Circumferential resection margin involvement (CRMI) after resection of rectal cancer is regarded as a risk factor for local recurrence. We have been able to identify only nine peer-reviewed English-language publications which focus primarily on this association, and they report widely differing rates of local recurrence. The aims of this study were to review possible reasons for this variability and to assess the evidence for the micrometrically measured threshold defining CRMI.Method
Methodological and statistical evaluation of relevant literature.Results
Several factors which could account for this variability are discussed including the nature of the patient series, surgical technique, curative vs palliative resections, pathology technique, the definition of CRMI, adjuvant therapy, tumour stage, definition and ascertainment of local recurrence, length of follow-up and method of analysis. The objective evidence for the conventional definition of CRMI as tumour 1 mm or less from a circumferential margin is considered along with the evidence supporting a recent proposal that the margin be extended to 2 mm or less. The evidence is numerically weak in both cases and we believe that neither definition should be set in concrete at this stage.Conclusion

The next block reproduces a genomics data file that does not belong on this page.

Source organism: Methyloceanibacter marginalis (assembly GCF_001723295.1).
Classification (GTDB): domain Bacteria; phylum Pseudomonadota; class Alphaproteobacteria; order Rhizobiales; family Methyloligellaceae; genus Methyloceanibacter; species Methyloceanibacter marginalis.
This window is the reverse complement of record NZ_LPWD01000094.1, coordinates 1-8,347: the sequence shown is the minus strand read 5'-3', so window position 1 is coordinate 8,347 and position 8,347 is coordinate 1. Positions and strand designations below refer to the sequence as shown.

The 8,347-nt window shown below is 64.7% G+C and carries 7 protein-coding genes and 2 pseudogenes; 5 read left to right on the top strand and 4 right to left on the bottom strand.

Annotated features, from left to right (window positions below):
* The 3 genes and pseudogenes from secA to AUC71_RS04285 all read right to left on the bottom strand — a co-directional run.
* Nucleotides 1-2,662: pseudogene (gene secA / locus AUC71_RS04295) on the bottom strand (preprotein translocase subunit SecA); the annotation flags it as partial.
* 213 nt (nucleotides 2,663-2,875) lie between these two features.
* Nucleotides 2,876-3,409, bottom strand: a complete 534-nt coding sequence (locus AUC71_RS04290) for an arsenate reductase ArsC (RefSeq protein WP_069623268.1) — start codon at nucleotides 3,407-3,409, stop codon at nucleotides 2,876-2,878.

Pending further research, we recommend that routine pathology reports should record frank tumour transection, if present, or otherwise report the histological width of the margin between the tumour and the nearest circumferential line of resection in millimetres. The definition of CRMI should be simply histological evidence of tumour in a line of resection, that is, a margin of 0 mm. The definition of CRMI as a margin of ≤1 mm should not be adopted as a basis for assessing the quality of surgery.